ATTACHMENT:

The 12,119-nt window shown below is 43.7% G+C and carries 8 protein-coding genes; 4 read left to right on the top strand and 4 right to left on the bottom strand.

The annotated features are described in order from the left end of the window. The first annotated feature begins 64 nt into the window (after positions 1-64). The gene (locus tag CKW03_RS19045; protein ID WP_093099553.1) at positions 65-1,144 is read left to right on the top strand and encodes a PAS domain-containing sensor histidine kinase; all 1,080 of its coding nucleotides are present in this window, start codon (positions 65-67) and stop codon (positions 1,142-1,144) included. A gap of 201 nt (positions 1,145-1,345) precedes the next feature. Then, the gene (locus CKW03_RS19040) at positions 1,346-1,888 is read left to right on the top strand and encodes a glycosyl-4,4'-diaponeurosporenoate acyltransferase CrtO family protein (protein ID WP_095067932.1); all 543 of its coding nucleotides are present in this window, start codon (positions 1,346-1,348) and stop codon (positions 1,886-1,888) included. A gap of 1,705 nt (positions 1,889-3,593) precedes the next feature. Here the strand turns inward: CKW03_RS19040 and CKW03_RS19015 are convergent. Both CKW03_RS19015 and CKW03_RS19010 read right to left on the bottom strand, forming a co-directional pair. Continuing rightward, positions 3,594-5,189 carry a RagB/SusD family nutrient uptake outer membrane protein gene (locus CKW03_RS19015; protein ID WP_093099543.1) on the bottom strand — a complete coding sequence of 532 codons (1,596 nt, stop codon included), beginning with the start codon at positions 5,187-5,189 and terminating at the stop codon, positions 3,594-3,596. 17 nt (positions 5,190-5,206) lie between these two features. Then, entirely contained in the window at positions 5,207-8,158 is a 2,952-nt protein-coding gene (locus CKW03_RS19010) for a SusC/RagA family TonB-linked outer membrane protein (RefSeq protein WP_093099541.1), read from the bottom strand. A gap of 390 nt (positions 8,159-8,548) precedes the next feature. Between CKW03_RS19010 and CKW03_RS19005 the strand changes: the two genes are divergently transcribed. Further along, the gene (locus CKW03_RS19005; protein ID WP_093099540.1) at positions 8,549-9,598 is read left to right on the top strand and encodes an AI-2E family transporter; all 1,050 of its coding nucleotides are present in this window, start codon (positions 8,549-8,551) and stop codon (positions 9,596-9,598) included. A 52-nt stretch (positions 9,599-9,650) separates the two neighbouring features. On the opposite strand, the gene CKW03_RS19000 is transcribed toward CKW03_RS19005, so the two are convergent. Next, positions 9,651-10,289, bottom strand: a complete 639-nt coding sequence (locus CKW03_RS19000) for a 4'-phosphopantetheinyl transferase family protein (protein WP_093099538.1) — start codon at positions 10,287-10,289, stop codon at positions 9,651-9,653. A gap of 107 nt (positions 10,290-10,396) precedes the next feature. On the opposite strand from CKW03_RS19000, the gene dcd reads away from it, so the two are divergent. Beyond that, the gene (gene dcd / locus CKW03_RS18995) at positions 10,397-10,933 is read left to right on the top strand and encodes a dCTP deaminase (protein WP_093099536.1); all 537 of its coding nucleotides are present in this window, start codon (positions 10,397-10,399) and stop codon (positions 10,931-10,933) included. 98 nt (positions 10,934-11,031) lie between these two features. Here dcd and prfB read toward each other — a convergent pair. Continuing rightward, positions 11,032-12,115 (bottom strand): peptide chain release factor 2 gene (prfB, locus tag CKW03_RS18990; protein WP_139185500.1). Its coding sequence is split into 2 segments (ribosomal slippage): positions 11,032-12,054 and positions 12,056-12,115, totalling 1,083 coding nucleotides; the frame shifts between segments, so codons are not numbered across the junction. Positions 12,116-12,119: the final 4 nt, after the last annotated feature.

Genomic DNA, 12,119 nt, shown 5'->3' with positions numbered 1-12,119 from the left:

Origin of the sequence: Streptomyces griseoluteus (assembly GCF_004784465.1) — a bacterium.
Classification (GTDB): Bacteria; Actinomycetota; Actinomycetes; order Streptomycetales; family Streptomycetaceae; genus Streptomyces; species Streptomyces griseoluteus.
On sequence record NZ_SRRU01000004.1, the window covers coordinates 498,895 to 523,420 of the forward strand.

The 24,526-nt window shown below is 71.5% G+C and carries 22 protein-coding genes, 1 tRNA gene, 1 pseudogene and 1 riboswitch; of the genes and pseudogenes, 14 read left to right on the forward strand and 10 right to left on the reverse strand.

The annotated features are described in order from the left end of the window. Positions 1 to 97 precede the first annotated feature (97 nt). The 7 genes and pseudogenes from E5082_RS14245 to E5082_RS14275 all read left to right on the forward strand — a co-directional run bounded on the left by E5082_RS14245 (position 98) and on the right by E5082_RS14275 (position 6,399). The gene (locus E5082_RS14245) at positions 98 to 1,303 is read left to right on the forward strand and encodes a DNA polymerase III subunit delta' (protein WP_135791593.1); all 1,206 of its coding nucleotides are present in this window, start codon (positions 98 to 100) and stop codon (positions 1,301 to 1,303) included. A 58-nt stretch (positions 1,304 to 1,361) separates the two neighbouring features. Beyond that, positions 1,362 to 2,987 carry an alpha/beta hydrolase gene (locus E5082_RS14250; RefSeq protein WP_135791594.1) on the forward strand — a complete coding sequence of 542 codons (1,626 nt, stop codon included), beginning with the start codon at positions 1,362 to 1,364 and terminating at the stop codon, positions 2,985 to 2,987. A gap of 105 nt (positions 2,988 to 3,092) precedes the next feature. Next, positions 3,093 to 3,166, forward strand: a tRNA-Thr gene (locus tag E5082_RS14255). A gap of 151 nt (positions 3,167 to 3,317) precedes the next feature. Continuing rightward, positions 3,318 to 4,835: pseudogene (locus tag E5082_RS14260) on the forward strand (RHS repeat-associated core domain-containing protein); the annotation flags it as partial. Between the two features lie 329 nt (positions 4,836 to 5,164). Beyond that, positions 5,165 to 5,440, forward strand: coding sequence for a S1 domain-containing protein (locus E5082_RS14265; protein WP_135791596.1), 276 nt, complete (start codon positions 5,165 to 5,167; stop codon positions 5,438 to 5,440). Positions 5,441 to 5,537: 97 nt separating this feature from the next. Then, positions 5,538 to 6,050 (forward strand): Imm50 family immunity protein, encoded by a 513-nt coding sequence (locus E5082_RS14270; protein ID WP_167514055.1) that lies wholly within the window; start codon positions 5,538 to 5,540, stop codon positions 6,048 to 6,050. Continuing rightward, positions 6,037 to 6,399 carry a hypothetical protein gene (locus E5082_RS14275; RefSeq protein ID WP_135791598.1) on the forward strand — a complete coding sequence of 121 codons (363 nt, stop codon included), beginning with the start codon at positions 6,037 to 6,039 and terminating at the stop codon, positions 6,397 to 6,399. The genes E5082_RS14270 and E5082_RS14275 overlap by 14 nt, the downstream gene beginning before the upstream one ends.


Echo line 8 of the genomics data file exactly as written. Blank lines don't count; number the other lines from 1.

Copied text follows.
The annotated features are described in order from the left end of the window. Positions 1 to 97 precede the first annotated feature (97 nt). The 7 genes and pseudogenes from E5082_RS14245 to E5082_RS14275 all read left to right on the forward strand — a co-directional run bounded on the left by E5082_RS14245 (position 98) and on the right by E5082_RS14275 (position 6,399). The gene (locus E5082_RS14245) at positions 98 to 1,303 is read left to right on the forward strand and encodes a DNA polymerase III subunit delta' (protein WP_135791593.1); all 1,206 of its coding nucleotides are present in this window, start codon (positions 98 to 100) and stop codon (positions 1,301 to 1,303) included. A 58-nt stretch (positions 1,304 to 1,361) separates the two neighbouring features. Beyond that, positions 1,362 to 2,987 carry an alpha/beta hydrolase gene (locus E5082_RS14250; RefSeq protein WP_135791594.1) on the forward strand — a complete coding sequence of 542 codons (1,626 nt, stop codon included), beginning with the start codon at positions 1,362 to 1,364 and terminating at the stop codon, positions 2,985 to 2,987. A gap of 105 nt (positions 2,988 to 3,092) precedes the next feature. Next, positions 3,093 to 3,166, forward strand: a tRNA-Thr gene (locus tag E5082_RS14255). A gap of 151 nt (positions 3,167 to 3,317) precedes the next feature. Continuing rightward, positions 3,318 to 4,835: pseudogene (locus tag E5082_RS14260) on the forward strand (RHS repeat-associated core domain-containing protein); the annotation flags it as partial. Between the two features lie 329 nt (positions 4,836 to 5,164). Beyond that, positions 5,165 to 5,440, forward strand: coding sequence for a S1 domain-containing protein (locus E5082_RS14265; protein WP_135791596.1), 276 nt, complete (start codon positions 5,165 to 5,167; stop codon positions 5,438 to 5,440). Positions 5,441 to 5,537: 97 nt separating this feature from the next. Then, positions 5,538 to 6,050 (forward strand): Imm50 family immunity protein, encoded by a 513-nt coding sequence (locus E5082_RS14270; protein ID WP_167514055.1) that lies wholly within the window; start codon positions 5,538 to 5,540, stop codon positions 6,048 to 6,050. Continuing rightward, positions 6,037 to 6,399 carry a hypothetical protein gene (locus E5082_RS14275; RefSeq protein ID WP_135791598.1) on the forward strand — a complete coding sequence of 121 codons (363 nt, stop codon included), beginning with the start codon at positions 6,037 to 6,039 and terminating at the stop codon, positions 6,397 to 6,399. The genes E5082_RS14270 and E5082_RS14275 overlap by 14 nt, the downstream gene beginning before the upstream one ends.